SC legislators respond to school shootings with 9 new gun- and school-related bills

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Since the Parkland school shooting, South Carolina legislators have filed nine gun- and school-related bills.

Leola Robinson-Simpson, D-Greenville, is one of the sponsors of a bill, H 4990, that would make it illegal to sell an assault rifle to anybody less than 20 years old. Assault rifle is defined as a rapid-fire, magazine-fed semi-automatic rifle designed for military use.

H 4975 would ban the sale or possession of all semi-automatic centerfire rifles with a detachable magazine with a capacity of 21 or more rounds, all semi-automatic shotguns with a folding stock or magazine capacity of more than six rounds, any firearm that has been modified to operate as an assault weapon, and devices designed to accelerate the rate of fire such as bump stocks and trigger cranks.

Robinson-Simpson and Ashley Trantham (R-Greenville) were among the sponsors of a bill, H 4966, that would require public schools to conduct separate monthly fire and active shooter drills. Schools would also be required to show all students an instructional video at least at the beginning of each nine-week grading period.

Rep. Mike Burns (R-Taylors) is among the sponsors of a bill, H 4972, that would allow public schools to designate employees as school protection officers to provide armed protection. The employees would have to hold a concealed weapons permit, keep the weapon on his person or in a locked firearm safe, use only frangible bullets, and have no history of violence or unmanaged anger documented by his employer.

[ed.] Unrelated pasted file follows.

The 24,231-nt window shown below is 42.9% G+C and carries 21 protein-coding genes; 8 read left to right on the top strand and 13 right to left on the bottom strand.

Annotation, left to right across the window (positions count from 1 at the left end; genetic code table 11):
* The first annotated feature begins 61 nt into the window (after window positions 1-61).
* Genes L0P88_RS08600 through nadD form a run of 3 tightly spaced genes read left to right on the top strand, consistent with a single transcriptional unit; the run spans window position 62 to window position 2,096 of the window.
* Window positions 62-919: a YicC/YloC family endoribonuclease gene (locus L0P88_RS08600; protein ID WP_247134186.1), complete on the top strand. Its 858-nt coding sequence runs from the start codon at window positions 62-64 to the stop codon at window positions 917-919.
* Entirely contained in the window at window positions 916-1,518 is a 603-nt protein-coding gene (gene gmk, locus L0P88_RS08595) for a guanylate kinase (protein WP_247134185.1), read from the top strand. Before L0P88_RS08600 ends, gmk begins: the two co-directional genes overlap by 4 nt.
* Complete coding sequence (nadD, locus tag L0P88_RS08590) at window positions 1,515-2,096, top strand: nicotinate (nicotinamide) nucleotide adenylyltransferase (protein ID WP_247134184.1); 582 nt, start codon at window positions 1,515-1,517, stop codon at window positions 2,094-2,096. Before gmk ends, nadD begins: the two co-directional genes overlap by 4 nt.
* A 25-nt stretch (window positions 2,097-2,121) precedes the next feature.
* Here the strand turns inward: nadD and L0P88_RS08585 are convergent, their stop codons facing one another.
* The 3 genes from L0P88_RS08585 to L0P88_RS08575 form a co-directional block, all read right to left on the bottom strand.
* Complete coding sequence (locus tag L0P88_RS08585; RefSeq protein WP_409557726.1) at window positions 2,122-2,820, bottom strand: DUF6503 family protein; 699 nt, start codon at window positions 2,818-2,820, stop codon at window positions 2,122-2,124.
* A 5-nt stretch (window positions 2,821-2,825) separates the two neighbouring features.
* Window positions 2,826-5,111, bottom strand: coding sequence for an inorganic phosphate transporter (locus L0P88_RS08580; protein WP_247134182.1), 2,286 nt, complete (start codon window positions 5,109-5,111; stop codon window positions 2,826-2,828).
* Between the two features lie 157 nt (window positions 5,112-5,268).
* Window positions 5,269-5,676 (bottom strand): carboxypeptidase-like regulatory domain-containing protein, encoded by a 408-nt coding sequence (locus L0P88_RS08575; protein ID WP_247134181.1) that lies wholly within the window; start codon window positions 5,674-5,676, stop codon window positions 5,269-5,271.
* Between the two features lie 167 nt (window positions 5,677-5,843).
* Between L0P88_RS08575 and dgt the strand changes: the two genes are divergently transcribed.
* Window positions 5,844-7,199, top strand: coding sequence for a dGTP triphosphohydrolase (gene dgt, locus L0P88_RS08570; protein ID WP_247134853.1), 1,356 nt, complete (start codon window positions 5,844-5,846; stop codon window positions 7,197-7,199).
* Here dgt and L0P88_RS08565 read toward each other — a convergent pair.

H 4956 would allow concealed weapons permit holders to possess a firearm on school grounds.

Robinson-Simpson is one of the sponsors of a bill, H 4963, that would require at least one school resource officer during regular operating hours in public schools.

Another bill, H 5003, would require public schools to have bleeding control kits. School district employees would be trained on how to use them and immune from civil liability unless their application was grossly negligent.

Proposed legislation would make it against the law to threaten to cause damage, injury, or death by use of a weapon on any school or publicly owned building. The bill, H 5007, would make it unlawful to solicit or conspire with others to threaten damage, injury, or death.

Finally, H 5008 would require public schools to have at least one full-time employee monitor school surveillance equipment and notify school administrators, resource officers, or law enforcement if they see anything that raises a significant cause for concern regarding the safety of students, school property, or commission of a crime.

Fifty gun bills have been filed in 2017-18 legislative session. None have passed. In the 2015-16 two-year legislative session, three of 68 gun bills passed.

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